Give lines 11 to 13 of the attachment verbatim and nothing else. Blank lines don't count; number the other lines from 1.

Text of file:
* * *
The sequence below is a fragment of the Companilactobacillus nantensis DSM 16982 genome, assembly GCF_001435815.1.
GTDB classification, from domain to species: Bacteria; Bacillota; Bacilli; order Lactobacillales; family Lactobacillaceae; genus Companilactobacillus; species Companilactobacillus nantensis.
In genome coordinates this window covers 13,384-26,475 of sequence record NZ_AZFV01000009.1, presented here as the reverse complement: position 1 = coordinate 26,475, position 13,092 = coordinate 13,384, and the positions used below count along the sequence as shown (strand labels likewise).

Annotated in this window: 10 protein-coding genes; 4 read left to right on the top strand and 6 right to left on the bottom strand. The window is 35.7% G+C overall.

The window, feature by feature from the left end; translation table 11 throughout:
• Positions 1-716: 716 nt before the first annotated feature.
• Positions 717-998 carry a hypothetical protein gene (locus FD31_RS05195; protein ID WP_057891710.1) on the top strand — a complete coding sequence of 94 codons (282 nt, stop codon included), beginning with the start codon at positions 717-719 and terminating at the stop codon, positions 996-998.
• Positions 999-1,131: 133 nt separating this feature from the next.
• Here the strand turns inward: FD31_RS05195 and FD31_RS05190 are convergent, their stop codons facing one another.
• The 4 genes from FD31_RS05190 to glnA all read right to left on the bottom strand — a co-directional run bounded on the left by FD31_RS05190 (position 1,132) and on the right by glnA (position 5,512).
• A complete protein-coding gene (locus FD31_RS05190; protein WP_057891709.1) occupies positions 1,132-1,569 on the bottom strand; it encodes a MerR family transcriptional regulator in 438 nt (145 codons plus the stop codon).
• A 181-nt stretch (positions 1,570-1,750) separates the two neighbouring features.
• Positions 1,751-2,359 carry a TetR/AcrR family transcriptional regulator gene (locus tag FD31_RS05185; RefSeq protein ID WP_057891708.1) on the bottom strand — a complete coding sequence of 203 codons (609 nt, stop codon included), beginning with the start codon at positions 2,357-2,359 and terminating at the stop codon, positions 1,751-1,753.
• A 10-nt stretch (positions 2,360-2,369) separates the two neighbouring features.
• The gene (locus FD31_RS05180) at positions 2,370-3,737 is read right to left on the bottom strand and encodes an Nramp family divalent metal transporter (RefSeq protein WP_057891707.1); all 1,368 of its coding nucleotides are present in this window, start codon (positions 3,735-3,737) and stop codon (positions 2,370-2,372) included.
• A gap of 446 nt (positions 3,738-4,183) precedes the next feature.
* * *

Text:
• A complete protein-coding gene (locus FD31_RS05190; protein WP_057891709.1) occupies positions 1,132-1,569 on the bottom strand; it encodes a MerR family transcriptional regulator in 438 nt (145 codons plus the stop codon).
• A 181-nt stretch (positions 1,570-1,750) separates the two neighbouring features.
• Positions 1,751-2,359 carry a TetR/AcrR family transcriptional regulator gene (locus tag FD31_RS05185; RefSeq protein ID WP_057891708.1) on the bottom strand — a complete coding sequence of 203 codons (609 nt, stop codon included), beginning with the start codon at positions 2,357-2,359 and terminating at the stop codon, positions 1,751-1,753.